Legislative Assembly for the ACT: 2001 Week 8 Hansard (9 August) . . Page.. 2644 ..
MR STEFANIAK (continuing):
additional training levy revenue providing more funds for training in the ACT. This is the only impact on business.
Mr Speaker, construction and development companies would also welcome more appropriately qualified personnel, such as engineers, quantity surveyors and architects, being available to determine the value of non-building work. The definition has been broadened in such as way as to make clear that if, for example, cables are laid by a telecommunications company on land owned by the ACT government, the levy will attach to the telecommunications company as owner of the work, not to the ACT government.
As members can see, the amendments are quite simple and straightforward. They make a significant improvement to the act. The technical amendments bring the act into line with current drafting practice. Mr Speaker, I commend the bill to the Assembly.
Debate (on motion by Mr Berry ) adjourned to the next sitting.
Food Bill 2001
Mr Moore , pursuant to notice, presented the bill and its explanatory memorandum.
Title read by Clerk.
MR MOORE (Minister for Health, Housing and Community Services) (11.04): I move:
That this bill be agreed to in principle.
The ACT Department of Health, Housing and Community Care is notified of around 650 cases of food-borne illnesses each year. International studies suggest that these reported cases may represent only 1 per cent of the total number of actual cases which occur in the ACT. Taking account of the underestimation, there could be as many as 180 cases per day or 65,000 cases per year of food-borne illness in the ACT. Nationally, this suggests that each day around 11,500 Australians get sick with food poisoning.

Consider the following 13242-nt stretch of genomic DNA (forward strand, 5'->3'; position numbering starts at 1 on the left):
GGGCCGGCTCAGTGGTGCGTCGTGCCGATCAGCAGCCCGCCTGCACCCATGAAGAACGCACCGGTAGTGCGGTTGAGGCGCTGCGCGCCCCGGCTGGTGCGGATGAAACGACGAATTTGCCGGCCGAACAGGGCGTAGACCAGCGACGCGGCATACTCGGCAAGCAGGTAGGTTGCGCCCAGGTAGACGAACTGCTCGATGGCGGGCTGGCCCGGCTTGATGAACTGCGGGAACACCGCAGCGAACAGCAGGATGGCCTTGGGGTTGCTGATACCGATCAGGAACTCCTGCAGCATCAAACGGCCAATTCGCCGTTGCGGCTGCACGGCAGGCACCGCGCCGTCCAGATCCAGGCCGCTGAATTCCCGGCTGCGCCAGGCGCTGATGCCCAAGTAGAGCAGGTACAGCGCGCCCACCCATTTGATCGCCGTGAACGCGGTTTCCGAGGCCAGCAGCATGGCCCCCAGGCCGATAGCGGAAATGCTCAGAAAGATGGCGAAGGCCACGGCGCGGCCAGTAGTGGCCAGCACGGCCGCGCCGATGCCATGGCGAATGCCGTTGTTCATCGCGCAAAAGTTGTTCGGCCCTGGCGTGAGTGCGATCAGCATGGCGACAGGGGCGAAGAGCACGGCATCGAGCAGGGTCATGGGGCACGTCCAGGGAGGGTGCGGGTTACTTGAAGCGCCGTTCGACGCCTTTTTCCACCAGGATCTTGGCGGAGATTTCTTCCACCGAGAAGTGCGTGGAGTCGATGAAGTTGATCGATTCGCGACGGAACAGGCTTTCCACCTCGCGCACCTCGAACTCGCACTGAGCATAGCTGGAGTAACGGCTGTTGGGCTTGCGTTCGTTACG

This problem is costing our community, including the food industry, far too much in human and economic terms. Data suggests that the nation's annual bill for food-borne illness is about $2.6 billion per annum, or $5 million a week. For the ACT, this equates to around $29 million per year or $560,000 a week. As we all know, food poisoning is not an illness to be taken lightly. It can kill. The people who are most vulnerable are the elderly, children and those with suppressed immunity to infections.
To attempt to combat the ever increasing rate of food-borne illness and to standardise the composition and labelling of food, in 1991 the Australian states and territories agreed to adopt, through an intergovernmental agreement, a national system for food regulation. This agreement included details on the creation of the national food authority, a ministerial council, an advisory committee and the uniform adoption of the Australian food standards code. The food standards code prescribes compositional, chemical, microbiological and labelling standards for food manufactured and sold in Australia. Essentially, it regulates what can be put in food and how it must be labelled.